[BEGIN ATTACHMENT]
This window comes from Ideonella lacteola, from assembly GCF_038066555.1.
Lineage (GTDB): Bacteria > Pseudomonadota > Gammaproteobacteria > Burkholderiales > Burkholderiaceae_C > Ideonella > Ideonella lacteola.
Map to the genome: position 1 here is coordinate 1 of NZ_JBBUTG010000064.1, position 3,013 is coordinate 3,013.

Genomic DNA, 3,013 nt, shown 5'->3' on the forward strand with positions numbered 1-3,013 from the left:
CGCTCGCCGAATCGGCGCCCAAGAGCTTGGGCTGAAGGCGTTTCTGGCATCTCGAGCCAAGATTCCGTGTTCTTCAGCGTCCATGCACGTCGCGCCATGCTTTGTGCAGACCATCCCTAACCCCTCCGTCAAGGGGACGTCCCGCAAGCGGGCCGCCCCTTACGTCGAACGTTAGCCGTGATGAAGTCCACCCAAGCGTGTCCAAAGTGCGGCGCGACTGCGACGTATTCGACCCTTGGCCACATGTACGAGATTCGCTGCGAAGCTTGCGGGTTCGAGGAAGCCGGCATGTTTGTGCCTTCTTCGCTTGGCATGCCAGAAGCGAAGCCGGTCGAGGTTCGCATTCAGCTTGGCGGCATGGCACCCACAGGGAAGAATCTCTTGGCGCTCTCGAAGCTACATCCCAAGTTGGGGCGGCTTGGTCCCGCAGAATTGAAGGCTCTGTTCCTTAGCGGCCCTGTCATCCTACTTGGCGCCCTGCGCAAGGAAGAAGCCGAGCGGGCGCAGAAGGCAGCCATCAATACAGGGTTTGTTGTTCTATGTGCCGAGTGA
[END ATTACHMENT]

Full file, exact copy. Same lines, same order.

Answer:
This window comes from Ideonella lacteola, from assembly GCF_038066555.1.
Lineage (GTDB): Bacteria > Pseudomonadota > Gammaproteobacteria > Burkholderiales > Burkholderiaceae_C > Ideonella > Ideonella lacteola.
Map to the genome: position 1 here is coordinate 1 of NZ_JBBUTG010000064.1, position 3,013 is coordinate 3,013.

Genomic DNA, 3,013 nt, shown 5'->3' on the forward strand with positions numbered 1-3,013 from the left:
CGCTCGCCGAATCGGCGCCCAAGAGCTTGGGCTGAAGGCGTTTCTGGCATCTCGAGCCAAGATTCCGTGTTCTTCAGCGTCCATGCACGTCGCGCCATGCTTTGTGCAGACCATCCCTAACCCCTCCGTCAAGGGGACGTCCCGCAAGCGGGCCGCCCCTTACGTCGAACGTTAGCCGTGATGAAGTCCACCCAAGCGTGTCCAAAGTGCGGCGCGACTGCGACGTATTCGACCCTTGGCCACATGTACGAGATTCGCTGCGAAGCTTGCGGGTTCGAGGAAGCCGGCATGTTTGTGCCTTCTTCGCTTGGCATGCCAGAAGCGAAGCCGGTCGAGGTTCGCATTCAGCTTGGCGGCATGGCACCCACAGGGAAGAATCTCTTGGCGCTCTCGAAGCTACATCCCAAGTTGGGGCGGCTTGGTCCCGCAGAATTGAAGGCTCTGTTCCTTAGCGGCCCTGTCATCCTACTTGGCGCCCTGCGCAAGGAAGAAGCCGAGCGGGCGCAGAAGGCAGCCATCAATACAGGGTTTGTTGTTCTATGTGCCGAGTGA